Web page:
At age 13, Aghayan assisted in designing for the court of Shah Mohammad Reza Pahlavi. His first dress design was for Fawzia Fuad of the first wife of the last Shah of Iran. During the 1940s, American films were popular in Persia, Aghayan would come to California as a young man, his mother joined him 30 years just before the Iranian Revolution. Ray Aghayan on IMDb Video: Ray Aghayan at The Interviews: An Oral History of Television from August 26, 1998
The United States of America known as the United States or America, is a country composed of 50 states, a federal district, five major self-governing territories, various possessions. At 3.8 million square miles, the United States is the world's third or fourth largest country by total area and is smaller than the entire continent of Europe's 3.9 million square miles. With a population of over 327 million people, the U. S. is the third most populous country. The capital is Washington, D. C. and the largest city by population is New York City. Forty-eight states and the capital's federal district are contiguous in North America between Canada and Mexico; the State of Alaska is in the northwest corner of North America, bordered by Canada to the east and across the Bering Strait from Russia to the west. The State of Hawaii is an archipelago in the mid-Pacific Ocean; the U. S. territories are scattered about the Pacific Ocean and the Caribbean Sea, stretching across nine official time zones. The diverse geography and wildlife of the United States make it one of the world's 17 megadiverse countries.
Paleo-Indians migrated from Siberia to the North American mainland at least 12,000 years ago. European colonization began in the 16th century; the United States emerged from the thirteen British colonies established along the East Coast. Numerous disputes between Great Britain and the colonies following the French and Indian War led to the American Revolution, which began in 1775, the subsequent Declaration of Independence in 1776; the war ended in 1783 with the United States becoming the first country to gain independence from a European power. The current constitution was adopted in 1788, with the first ten amendments, collectively named the Bill of Rights, being ratified in 1791 to guarantee many fundamental civil liberties; the United States embarked on a vigorous expansion across North America throughout the 19th century, acquiring new territories, displacing Native American tribes, admitting new states until it spanned the continent by 1848. During the second half of the 19th century, the Civil War led to the abolition of slavery.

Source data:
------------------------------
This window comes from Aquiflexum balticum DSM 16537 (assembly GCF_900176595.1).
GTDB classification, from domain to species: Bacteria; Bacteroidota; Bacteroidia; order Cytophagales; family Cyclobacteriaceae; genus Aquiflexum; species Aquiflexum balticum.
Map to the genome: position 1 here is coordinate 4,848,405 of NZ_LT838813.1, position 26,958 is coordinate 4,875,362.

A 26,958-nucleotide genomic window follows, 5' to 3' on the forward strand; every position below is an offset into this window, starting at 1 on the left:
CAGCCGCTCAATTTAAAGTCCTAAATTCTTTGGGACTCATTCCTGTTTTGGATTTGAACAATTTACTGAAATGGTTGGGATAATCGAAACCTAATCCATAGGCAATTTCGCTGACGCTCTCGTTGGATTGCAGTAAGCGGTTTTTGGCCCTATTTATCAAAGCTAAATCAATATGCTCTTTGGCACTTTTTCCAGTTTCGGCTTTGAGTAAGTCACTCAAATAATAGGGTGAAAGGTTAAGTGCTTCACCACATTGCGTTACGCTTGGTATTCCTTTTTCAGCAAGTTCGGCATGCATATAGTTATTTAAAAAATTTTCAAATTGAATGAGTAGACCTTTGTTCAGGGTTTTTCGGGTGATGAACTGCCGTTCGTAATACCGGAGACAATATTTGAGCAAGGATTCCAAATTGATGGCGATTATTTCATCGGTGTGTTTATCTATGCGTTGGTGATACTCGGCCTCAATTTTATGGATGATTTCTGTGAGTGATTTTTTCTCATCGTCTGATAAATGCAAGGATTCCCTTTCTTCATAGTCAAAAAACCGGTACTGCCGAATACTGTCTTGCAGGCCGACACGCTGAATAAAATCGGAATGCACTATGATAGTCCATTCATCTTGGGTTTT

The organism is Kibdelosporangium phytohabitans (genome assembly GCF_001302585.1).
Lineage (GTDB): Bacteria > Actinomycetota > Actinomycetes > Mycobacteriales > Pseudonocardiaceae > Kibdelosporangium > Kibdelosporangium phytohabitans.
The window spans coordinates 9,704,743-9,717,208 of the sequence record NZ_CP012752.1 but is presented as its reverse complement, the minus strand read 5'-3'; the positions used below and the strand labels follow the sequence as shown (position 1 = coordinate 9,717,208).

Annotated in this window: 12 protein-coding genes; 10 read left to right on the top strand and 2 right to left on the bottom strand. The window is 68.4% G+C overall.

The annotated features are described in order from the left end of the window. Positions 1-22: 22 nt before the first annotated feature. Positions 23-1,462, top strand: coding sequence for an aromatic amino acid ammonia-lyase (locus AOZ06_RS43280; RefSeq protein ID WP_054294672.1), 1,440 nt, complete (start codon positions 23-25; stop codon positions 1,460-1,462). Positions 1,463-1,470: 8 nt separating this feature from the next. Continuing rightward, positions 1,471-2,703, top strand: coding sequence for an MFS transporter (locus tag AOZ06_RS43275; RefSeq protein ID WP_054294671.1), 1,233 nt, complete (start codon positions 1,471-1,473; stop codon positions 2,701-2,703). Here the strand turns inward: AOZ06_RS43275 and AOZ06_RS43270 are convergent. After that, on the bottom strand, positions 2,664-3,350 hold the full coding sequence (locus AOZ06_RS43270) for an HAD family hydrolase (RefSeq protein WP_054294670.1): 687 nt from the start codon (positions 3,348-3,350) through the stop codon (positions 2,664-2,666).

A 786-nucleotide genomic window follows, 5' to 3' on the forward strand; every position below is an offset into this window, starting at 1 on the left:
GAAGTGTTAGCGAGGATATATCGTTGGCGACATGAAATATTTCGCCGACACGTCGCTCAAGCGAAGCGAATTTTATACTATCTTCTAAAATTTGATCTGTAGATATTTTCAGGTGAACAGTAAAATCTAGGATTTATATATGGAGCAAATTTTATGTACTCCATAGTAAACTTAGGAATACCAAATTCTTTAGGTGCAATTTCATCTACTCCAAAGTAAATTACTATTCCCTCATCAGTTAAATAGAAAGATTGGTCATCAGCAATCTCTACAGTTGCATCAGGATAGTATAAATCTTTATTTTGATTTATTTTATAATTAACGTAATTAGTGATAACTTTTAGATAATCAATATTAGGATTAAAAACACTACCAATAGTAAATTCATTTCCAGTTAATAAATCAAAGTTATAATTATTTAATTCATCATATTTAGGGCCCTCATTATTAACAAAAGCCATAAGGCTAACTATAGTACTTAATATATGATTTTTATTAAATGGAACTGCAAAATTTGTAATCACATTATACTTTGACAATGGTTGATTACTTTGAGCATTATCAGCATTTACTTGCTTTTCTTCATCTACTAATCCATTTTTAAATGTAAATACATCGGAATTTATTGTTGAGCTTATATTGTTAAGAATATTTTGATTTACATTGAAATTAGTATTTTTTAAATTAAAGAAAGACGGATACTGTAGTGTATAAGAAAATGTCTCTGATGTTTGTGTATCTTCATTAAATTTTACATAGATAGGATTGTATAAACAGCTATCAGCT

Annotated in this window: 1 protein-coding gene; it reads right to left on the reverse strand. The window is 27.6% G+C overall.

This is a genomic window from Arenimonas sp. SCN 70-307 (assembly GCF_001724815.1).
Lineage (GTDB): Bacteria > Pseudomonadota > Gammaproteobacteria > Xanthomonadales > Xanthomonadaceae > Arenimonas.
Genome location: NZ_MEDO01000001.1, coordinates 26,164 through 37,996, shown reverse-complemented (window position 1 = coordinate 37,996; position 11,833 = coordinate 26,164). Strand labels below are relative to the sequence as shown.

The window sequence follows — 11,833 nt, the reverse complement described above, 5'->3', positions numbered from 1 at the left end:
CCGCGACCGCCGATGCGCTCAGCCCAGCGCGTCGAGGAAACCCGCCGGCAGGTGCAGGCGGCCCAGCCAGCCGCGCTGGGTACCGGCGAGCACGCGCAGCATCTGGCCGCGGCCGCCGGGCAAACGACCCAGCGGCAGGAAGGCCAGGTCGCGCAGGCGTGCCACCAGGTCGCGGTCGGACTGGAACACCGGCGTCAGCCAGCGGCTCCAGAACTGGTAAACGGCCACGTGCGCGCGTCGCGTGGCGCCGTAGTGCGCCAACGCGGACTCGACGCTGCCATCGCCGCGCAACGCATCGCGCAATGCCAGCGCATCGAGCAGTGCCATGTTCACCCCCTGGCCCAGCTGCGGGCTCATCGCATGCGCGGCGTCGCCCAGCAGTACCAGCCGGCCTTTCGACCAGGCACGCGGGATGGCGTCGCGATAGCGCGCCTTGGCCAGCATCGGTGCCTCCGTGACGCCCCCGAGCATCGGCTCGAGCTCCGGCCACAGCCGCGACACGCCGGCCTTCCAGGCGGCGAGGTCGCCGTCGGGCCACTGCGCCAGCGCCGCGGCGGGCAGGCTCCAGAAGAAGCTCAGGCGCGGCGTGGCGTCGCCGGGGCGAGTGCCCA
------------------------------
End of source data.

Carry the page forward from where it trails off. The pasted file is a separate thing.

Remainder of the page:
By the end of the century, the United States had extended into the Pacific Ocean, its economy, driven in large part by the Industrial Revolution, began to soar. The Spanish–American War and World War I confirmed the country's status as a global military power; the United States emerged from World War II as a global superpower, the first country to develop nuclear weapons, the only country to use them in warfare, a permanent member of the United Nations Security Council. Sweeping civil rights legislation, notably the Civil Rights Act of 1964, the Voting Rights Act of 1965 and the Fair Housing Act of 1968, outlawed discrimination based on race or color. During the Cold War, the United States and the Soviet Union competed in the Space Race, culminating with the 1969 U. S. Moon landing; the end of the Cold War and the collapse of the Soviet Union in 1991 left the United States as the world's sole superpower. The United States is the world's oldest surviving federation, it is a representative democracy.
The United States is a founding member of the United Nations, World Bank, International Monetary Fund, Organization of American States, other international organizations. The United States is a developed country, with the world's largest economy by nominal GDP and second-largest economy by PPP, accounting for a quarter of global GDP; the U. S. economy is post-industrial, characterized by the dominance of services and knowledge-based activities, although the manufacturing sector remains the second-largest in the world. The United States is the world's largest importer and the second largest exporter of goods, by value. Although its population is only 4.3% of the world total, the U. S. holds 31% of the total wealth in the world, the largest share of global wealth concentrated in a single country. Despite wide income and wealth disparities, the United States continues to rank high in measures of socioeconomic performance, including average wage, human development, per capita GDP, worker productivity.